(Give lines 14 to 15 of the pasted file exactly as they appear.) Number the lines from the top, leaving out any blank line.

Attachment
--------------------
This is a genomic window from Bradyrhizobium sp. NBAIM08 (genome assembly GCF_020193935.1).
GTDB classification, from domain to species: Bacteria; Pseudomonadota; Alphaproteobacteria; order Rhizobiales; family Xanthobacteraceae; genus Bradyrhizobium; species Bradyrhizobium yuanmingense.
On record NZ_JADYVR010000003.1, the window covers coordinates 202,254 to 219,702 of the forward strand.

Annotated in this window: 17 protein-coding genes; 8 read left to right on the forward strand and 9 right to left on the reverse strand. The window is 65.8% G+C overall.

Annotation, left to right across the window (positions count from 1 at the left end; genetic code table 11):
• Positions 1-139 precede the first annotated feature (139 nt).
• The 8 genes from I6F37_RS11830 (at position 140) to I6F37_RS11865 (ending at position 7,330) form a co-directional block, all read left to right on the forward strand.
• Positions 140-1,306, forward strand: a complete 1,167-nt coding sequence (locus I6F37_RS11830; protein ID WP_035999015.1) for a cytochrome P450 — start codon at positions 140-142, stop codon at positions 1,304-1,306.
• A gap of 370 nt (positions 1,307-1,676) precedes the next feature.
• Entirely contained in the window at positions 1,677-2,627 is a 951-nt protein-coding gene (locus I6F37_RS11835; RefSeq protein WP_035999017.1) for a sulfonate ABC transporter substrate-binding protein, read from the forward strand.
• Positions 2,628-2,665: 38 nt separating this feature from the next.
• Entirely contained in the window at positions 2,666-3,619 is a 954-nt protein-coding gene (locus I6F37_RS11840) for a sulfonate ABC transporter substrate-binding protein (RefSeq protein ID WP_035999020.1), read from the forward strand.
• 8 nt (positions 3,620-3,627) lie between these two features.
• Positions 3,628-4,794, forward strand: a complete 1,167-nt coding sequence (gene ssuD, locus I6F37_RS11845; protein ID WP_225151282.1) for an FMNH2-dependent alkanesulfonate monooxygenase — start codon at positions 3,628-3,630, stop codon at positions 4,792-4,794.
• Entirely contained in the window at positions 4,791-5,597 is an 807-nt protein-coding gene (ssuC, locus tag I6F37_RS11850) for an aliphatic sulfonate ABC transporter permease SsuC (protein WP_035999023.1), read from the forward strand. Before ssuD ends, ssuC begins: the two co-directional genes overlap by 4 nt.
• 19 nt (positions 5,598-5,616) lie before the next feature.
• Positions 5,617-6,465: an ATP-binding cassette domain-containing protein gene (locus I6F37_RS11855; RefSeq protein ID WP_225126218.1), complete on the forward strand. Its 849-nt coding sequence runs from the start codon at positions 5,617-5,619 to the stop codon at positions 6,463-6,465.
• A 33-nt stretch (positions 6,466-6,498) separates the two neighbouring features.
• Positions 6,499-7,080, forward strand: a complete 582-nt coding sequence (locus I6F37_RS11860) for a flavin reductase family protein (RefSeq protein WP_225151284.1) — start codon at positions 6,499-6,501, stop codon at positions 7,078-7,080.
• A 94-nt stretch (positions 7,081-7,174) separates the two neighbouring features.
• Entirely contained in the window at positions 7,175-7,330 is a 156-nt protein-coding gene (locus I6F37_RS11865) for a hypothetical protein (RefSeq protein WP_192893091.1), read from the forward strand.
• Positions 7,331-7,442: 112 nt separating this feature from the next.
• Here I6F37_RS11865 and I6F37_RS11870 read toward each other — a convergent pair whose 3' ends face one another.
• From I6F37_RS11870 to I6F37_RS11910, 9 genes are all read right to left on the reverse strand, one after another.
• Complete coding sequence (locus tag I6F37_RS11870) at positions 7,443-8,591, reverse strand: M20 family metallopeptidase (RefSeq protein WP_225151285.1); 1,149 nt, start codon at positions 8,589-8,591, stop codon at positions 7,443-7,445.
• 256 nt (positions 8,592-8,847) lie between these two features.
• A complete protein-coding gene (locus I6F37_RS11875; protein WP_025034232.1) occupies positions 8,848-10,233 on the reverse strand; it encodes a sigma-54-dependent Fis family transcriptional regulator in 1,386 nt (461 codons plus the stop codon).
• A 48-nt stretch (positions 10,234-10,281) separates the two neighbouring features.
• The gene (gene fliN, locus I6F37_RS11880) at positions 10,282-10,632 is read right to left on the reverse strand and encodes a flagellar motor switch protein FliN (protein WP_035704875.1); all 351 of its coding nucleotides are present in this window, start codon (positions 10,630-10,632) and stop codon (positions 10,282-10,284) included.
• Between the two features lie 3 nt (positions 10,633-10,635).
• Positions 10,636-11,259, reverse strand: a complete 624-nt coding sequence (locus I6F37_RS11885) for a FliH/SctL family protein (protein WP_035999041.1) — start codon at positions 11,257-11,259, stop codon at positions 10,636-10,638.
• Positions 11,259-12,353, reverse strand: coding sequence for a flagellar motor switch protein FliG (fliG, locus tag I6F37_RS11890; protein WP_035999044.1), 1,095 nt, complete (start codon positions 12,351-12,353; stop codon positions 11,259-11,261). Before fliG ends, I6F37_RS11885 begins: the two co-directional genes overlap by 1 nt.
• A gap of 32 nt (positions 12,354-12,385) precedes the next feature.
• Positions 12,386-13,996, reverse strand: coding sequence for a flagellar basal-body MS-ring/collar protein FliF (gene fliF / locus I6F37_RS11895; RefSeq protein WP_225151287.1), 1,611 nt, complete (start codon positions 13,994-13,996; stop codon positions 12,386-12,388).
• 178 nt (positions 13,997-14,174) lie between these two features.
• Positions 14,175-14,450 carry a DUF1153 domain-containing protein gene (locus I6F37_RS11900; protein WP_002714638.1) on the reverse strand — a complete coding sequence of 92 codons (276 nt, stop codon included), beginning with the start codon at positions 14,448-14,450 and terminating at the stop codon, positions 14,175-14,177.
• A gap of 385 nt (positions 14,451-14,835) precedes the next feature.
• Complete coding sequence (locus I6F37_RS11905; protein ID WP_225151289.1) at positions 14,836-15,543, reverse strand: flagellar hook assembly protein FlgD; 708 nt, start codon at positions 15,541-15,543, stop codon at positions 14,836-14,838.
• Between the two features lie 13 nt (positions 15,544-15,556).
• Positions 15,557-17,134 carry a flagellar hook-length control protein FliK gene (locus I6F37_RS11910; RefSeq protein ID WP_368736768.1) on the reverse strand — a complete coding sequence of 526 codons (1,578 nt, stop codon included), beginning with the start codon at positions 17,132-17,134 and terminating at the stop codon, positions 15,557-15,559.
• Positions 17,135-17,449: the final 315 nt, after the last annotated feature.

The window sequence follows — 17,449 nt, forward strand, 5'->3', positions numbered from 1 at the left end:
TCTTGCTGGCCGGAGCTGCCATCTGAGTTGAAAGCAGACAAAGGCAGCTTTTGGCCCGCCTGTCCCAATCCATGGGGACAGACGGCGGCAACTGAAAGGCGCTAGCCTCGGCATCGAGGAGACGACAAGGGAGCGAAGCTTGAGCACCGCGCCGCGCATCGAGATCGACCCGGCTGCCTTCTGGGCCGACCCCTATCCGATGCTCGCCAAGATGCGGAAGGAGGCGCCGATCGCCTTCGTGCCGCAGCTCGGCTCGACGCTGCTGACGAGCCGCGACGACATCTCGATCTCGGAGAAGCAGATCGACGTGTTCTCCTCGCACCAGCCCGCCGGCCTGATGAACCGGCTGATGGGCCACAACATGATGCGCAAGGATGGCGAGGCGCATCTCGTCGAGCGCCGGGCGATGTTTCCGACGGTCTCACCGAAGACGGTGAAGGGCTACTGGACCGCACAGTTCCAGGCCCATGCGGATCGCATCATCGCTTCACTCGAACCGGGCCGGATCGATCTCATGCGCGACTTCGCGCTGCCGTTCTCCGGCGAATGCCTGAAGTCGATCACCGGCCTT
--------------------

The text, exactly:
• Positions 3,628-4,794, forward strand: a complete 1,167-nt coding sequence (gene ssuD, locus I6F37_RS11845; protein ID WP_225151282.1) for an FMNH2-dependent alkanesulfonate monooxygenase — start codon at positions 3,628-3,630, stop codon at positions 4,792-4,794.
• Entirely contained in the window at positions 4,791-5,597 is an 807-nt protein-coding gene (ssuC, locus tag I6F37_RS11850) for an aliphatic sulfonate ABC transporter permease SsuC (protein WP_035999023.1), read from the forward strand. Before ssuD ends, ssuC begins: the two co-directional genes overlap by 4 nt.